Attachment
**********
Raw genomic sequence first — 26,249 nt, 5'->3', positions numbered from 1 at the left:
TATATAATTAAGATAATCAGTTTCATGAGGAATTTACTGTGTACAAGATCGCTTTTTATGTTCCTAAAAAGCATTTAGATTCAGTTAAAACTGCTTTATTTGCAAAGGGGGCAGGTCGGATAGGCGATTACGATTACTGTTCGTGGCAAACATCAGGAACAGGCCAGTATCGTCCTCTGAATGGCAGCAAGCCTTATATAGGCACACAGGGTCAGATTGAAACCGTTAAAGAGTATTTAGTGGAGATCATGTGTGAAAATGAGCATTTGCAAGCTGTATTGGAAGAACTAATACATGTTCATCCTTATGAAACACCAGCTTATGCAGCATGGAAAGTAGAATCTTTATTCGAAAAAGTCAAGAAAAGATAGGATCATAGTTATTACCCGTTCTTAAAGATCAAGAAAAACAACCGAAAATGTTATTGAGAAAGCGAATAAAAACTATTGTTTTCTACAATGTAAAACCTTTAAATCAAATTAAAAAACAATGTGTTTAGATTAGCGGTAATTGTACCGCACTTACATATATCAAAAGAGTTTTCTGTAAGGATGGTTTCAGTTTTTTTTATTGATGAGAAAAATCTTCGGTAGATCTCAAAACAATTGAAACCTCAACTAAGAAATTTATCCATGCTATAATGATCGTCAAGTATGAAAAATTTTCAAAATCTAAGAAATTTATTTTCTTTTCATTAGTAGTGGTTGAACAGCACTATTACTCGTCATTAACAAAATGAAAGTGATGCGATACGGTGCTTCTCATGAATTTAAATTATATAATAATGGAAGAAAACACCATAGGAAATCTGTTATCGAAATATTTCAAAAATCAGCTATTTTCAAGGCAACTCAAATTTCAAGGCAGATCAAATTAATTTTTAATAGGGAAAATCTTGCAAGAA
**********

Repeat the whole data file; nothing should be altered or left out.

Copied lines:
Raw genomic sequence first — 26,249 nt, 5'->3', positions numbered from 1 at the left:
TATATAATTAAGATAATCAGTTTCATGAGGAATTTACTGTGTACAAGATCGCTTTTTATGTTCCTAAAAAGCATTTAGATTCAGTTAAAACTGCTTTATTTGCAAAGGGGGCAGGTCGGATAGGCGATTACGATTACTGTTCGTGGCAAACATCAGGAACAGGCCAGTATCGTCCTCTGAATGGCAGCAAGCCTTATATAGGCACACAGGGTCAGATTGAAACCGTTAAAGAGTATTTAGTGGAGATCATGTGTGAAAATGAGCATTTGCAAGCTGTATTGGAAGAACTAATACATGTTCATCCTTATGAAACACCAGCTTATGCAGCATGGAAAGTAGAATCTTTATTCGAAAAAGTCAAGAAAAGATAGGATCATAGTTATTACCCGTTCTTAAAGATCAAGAAAAACAACCGAAAATGTTATTGAGAAAGCGAATAAAAACTATTGTTTTCTACAATGTAAAACCTTTAAATCAAATTAAAAAACAATGTGTTTAGATTAGCGGTAATTGTACCGCACTTACATATATCAAAAGAGTTTTCTGTAAGGATGGTTTCAGTTTTTTTTATTGATGAGAAAAATCTTCGGTAGATCTCAAAACAATTGAAACCTCAACTAAGAAATTTATCCATGCTATAATGATCGTCAAGTATGAAAAATTTTCAAAATCTAAGAAATTTATTTTCTTTTCATTAGTAGTGGTTGAACAGCACTATTACTCGTCATTAACAAAATGAAAGTGATGCGATACGGTGCTTCTCATGAATTTAAATTATATAATAATGGAAGAAAACACCATAGGAAATCTGTTATCGAAATATTTCAAAAATCAGCTATTTTCAAGGCAACTCAAATTTCAAGGCAGATCAAATTAATTTTTAATAGGGAAAATCTTGCAAGAA